At the beginning of 2014 I finally came to see how destructive my ebbing and flowing confidence had been. I realized that I’d never actually known my true identity but had simply attributed it to whatever was the most successful thing in my life at the time, or the thing that was making me the happiest. When that thing changed, I didn’t know who I was and I would unravel.

Going through a divorce, starting a new relationship, healing from abuse, nurturing my faith in God, and starting my own business allowed me to take stock of my identity. It really was the most precious thing I owned; yet I had allowed circumstances to define it. I knew I needed to base my worth and identity in something solid, immovable. For me, that took learning to place my trust in God and accept my complexity as a human. I make mistakes and also do awesome things but that’s not what defines me. They make up part of who I am.

Accepting that it’s ok to be me in all my complexities also helped me see that I was the one putting myself in a box. I’d been forcing myself to live up to an ideal and punishing myself emotionally when that didn’t work out.  So I let go. I let go of what I was holding onto so tightly and allowed whatever was right to come my way.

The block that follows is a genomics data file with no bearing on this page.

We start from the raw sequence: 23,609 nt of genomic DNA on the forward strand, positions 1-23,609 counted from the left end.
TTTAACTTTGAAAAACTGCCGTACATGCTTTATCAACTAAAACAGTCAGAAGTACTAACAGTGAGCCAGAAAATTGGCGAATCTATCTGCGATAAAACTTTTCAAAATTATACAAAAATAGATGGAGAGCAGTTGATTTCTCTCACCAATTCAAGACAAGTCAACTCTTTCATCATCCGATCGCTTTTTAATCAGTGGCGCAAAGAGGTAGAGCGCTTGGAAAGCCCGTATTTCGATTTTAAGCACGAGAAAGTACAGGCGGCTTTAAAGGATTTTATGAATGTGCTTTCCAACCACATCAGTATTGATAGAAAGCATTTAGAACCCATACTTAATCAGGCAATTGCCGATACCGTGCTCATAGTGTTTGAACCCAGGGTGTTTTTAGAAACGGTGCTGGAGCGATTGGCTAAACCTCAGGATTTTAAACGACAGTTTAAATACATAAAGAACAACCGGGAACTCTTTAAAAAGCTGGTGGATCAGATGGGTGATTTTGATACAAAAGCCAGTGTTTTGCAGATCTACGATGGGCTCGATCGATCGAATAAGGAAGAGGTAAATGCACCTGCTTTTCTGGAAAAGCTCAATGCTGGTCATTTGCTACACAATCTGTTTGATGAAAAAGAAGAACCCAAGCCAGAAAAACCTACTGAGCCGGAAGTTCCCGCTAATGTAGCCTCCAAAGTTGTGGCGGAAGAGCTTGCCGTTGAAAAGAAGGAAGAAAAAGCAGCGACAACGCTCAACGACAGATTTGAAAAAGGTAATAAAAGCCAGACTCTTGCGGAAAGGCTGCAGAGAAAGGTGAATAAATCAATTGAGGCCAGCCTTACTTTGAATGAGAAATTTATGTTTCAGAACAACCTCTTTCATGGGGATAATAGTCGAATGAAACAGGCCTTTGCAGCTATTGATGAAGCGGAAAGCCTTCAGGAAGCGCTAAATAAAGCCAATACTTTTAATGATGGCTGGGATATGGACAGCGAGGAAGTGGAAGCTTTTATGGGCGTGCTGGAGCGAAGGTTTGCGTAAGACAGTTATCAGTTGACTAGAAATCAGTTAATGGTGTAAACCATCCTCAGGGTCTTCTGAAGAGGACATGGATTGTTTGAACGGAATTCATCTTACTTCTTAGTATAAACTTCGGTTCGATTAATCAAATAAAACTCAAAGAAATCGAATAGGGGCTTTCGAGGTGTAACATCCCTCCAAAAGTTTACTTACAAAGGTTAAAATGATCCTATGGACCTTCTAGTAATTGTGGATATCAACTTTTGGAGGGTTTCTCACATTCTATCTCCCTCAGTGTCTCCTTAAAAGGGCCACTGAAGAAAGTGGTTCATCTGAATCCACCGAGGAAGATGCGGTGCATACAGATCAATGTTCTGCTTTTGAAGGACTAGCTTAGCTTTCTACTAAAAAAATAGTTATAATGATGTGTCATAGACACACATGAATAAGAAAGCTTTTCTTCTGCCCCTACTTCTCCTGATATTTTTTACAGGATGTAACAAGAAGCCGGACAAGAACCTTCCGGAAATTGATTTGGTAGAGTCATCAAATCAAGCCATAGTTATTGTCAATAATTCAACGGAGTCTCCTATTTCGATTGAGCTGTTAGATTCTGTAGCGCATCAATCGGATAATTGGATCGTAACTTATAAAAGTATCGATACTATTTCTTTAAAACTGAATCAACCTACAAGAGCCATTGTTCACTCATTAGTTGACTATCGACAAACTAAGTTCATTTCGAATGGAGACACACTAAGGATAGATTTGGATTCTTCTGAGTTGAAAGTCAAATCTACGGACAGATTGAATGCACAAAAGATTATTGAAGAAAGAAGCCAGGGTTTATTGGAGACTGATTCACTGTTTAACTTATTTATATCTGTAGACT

Today, I am still in this process of learning to hold tight to my identity, regardless of what happens or who comes into my life. It’s still a struggle but I feel much more at peace knowing I don’t have to adhere to the standards I used to set for myself.

I want to encourage you reading this to let go of all the things that threaten your identity and force you to be something that is making you miserable. You are more than the sum of your past mistakes and you are more than all your greatest successes. You are you, in all your weird, wonderful complexities, and no one should have the power to change or diminish that. Don’t apologize for who you are. Once you realize true happiness comes from knowing your individual worth and identity, you won’t look to others to fulfill you.

-Asha

Asha-Dahya

Connect with and follow Asha:

Blog: www.girltalkhq.com

Twitter @girltalkhq

Instagram @girltalkhq

Facebook.com/girltalkhq

Youtube.com/girltalkhq

Your biggest fan, brunch buddy, and online BFF. Consider me your wing woman for brand success.